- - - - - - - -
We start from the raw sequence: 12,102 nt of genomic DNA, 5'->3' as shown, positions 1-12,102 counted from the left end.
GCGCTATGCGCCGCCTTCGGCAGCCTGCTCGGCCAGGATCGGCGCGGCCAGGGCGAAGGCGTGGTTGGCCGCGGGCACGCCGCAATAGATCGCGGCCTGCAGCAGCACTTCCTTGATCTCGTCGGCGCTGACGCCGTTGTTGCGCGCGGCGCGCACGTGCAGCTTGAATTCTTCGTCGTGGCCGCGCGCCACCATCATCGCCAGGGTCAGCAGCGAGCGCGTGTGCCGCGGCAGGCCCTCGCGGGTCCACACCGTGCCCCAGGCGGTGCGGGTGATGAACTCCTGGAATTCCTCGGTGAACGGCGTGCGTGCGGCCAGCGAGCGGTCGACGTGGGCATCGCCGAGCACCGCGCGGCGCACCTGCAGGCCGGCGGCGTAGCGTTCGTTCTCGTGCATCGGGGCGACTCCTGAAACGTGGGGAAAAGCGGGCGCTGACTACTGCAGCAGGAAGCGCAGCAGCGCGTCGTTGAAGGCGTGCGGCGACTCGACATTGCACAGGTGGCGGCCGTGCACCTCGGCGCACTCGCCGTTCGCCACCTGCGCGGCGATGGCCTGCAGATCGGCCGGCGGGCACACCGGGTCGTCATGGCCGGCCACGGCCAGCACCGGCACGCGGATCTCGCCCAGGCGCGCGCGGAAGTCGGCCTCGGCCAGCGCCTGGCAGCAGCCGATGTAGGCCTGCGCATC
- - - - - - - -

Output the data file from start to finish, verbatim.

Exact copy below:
We start from the raw sequence: 12,102 nt of genomic DNA, 5'->3' as shown, positions 1-12,102 counted from the left end.
GCGCTATGCGCCGCCTTCGGCAGCCTGCTCGGCCAGGATCGGCGCGGCCAGGGCGAAGGCGTGGTTGGCCGCGGGCACGCCGCAATAGATCGCGGCCTGCAGCAGCACTTCCTTGATCTCGTCGGCGCTGACGCCGTTGTTGCGCGCGGCGCGCACGTGCAGCTTGAATTCTTCGTCGTGGCCGCGCGCCACCATCATCGCCAGGGTCAGCAGCGAGCGCGTGTGCCGCGGCAGGCCCTCGCGGGTCCACACCGTGCCCCAGGCGGTGCGGGTGATGAACTCCTGGAATTCCTCGGTGAACGGCGTGCGTGCGGCCAGCGAGCGGTCGACGTGGGCATCGCCGAGCACCGCGCGGCGCACCTGCAGGCCGGCGGCGTAGCGTTCGTTCTCGTGCATCGGGGCGACTCCTGAAACGTGGGGAAAAGCGGGCGCTGACTACTGCAGCAGGAAGCGCAGCAGCGCGTCGTTGAAGGCGTGCGGCGACTCGACATTGCACAGGTGGCGGCCGTGCACCTCGGCGCACTCGCCGTTCGCCACCTGCGCGGCGATGGCCTGCAGATCGGCCGGCGGGCACACCGGGTCGTCATGGCCGGCCACGGCCAGCACCGGCACGCGGATCTCGCCCAGGCGCGCGCGGAAGTCGGCCTCGGCCAGCGCCTGGCAGCAGCCGATGTAGGCCTGCGCATC